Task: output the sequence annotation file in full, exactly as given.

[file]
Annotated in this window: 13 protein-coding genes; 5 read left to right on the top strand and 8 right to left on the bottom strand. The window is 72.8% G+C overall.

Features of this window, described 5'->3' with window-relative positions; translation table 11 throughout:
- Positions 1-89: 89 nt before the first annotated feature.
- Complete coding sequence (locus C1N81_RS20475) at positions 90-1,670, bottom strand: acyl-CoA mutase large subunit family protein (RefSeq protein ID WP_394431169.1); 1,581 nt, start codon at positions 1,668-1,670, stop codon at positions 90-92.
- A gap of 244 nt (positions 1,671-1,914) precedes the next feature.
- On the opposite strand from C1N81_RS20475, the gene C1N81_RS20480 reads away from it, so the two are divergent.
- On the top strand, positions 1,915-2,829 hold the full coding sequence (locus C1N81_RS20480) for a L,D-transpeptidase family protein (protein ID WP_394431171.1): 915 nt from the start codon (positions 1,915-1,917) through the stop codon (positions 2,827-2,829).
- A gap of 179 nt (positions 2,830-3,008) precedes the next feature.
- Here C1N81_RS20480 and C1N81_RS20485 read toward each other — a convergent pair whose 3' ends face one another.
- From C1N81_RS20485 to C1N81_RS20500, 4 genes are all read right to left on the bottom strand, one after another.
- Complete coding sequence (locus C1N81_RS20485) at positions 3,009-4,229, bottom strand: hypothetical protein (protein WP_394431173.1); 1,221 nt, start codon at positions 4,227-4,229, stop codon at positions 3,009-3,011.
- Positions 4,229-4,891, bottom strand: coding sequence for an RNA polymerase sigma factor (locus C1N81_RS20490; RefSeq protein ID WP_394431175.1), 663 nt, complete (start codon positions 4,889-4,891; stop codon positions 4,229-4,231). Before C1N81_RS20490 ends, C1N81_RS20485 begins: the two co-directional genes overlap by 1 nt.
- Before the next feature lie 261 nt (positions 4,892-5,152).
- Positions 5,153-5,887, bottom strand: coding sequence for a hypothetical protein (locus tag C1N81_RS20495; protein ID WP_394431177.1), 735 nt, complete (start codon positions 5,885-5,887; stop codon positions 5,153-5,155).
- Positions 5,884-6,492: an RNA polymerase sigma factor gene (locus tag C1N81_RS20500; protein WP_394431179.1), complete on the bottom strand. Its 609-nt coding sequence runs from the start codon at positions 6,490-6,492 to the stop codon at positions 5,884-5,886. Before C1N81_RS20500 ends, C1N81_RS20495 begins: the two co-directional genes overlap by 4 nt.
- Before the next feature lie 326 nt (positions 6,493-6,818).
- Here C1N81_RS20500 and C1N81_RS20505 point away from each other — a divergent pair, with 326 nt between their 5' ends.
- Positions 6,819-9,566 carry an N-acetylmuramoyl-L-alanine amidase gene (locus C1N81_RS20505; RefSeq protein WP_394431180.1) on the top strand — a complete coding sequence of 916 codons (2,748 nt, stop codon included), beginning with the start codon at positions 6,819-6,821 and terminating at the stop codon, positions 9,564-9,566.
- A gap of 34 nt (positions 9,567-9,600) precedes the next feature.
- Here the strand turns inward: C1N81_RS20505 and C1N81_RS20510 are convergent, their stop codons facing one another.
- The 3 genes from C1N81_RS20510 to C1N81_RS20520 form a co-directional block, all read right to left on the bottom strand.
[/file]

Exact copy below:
Annotated in this window: 13 protein-coding genes; 5 read left to right on the top strand and 8 right to left on the bottom strand. The window is 72.8% G+C overall.

Features of this window, described 5'->3' with window-relative positions; translation table 11 throughout:
- Positions 1-89: 89 nt before the first annotated feature.
- Complete coding sequence (locus C1N81_RS20475) at positions 90-1,670, bottom strand: acyl-CoA mutase large subunit family protein (RefSeq protein ID WP_394431169.1); 1,581 nt, start codon at positions 1,668-1,670, stop codon at positions 90-92.
- A gap of 244 nt (positions 1,671-1,914) precedes the next feature.
- On the opposite strand from C1N81_RS20475, the gene C1N81_RS20480 reads away from it, so the two are divergent.
- On the top strand, positions 1,915-2,829 hold the full coding sequence (locus C1N81_RS20480) for a L,D-transpeptidase family protein (protein ID WP_394431171.1): 915 nt from the start codon (positions 1,915-1,917) through the stop codon (positions 2,827-2,829).
- A gap of 179 nt (positions 2,830-3,008) precedes the next feature.
- Here C1N81_RS20480 and C1N81_RS20485 read toward each other — a convergent pair whose 3' ends face one another.
- From C1N81_RS20485 to C1N81_RS20500, 4 genes are all read right to left on the bottom strand, one after another.
- Complete coding sequence (locus C1N81_RS20485) at positions 3,009-4,229, bottom strand: hypothetical protein (protein WP_394431173.1); 1,221 nt, start codon at positions 4,227-4,229, stop codon at positions 3,009-3,011.
- Positions 4,229-4,891, bottom strand: coding sequence for an RNA polymerase sigma factor (locus C1N81_RS20490; RefSeq protein ID WP_394431175.1), 663 nt, complete (start codon positions 4,889-4,891; stop codon positions 4,229-4,231). Before C1N81_RS20490 ends, C1N81_RS20485 begins: the two co-directional genes overlap by 1 nt.
- Before the next feature lie 261 nt (positions 4,892-5,152).
- Positions 5,153-5,887, bottom strand: coding sequence for a hypothetical protein (locus tag C1N81_RS20495; protein ID WP_394431177.1), 735 nt, complete (start codon positions 5,885-5,887; stop codon positions 5,153-5,155).
- Positions 5,884-6,492: an RNA polymerase sigma factor gene (locus tag C1N81_RS20500; protein WP_394431179.1), complete on the bottom strand. Its 609-nt coding sequence runs from the start codon at positions 6,490-6,492 to the stop codon at positions 5,884-5,886. Before C1N81_RS20500 ends, C1N81_RS20495 begins: the two co-directional genes overlap by 4 nt.
- Before the next feature lie 326 nt (positions 6,493-6,818).
- Here C1N81_RS20500 and C1N81_RS20505 point away from each other — a divergent pair, with 326 nt between their 5' ends.
- Positions 6,819-9,566 carry an N-acetylmuramoyl-L-alanine amidase gene (locus C1N81_RS20505; RefSeq protein WP_394431180.1) on the top strand — a complete coding sequence of 916 codons (2,748 nt, stop codon included), beginning with the start codon at positions 6,819-6,821 and terminating at the stop codon, positions 9,564-9,566.
- A gap of 34 nt (positions 9,567-9,600) precedes the next feature.
- Here the strand turns inward: C1N81_RS20505 and C1N81_RS20510 are convergent, their stop codons facing one another.
- The 3 genes from C1N81_RS20510 to C1N81_RS20520 form a co-directional block, all read right to left on the bottom strand.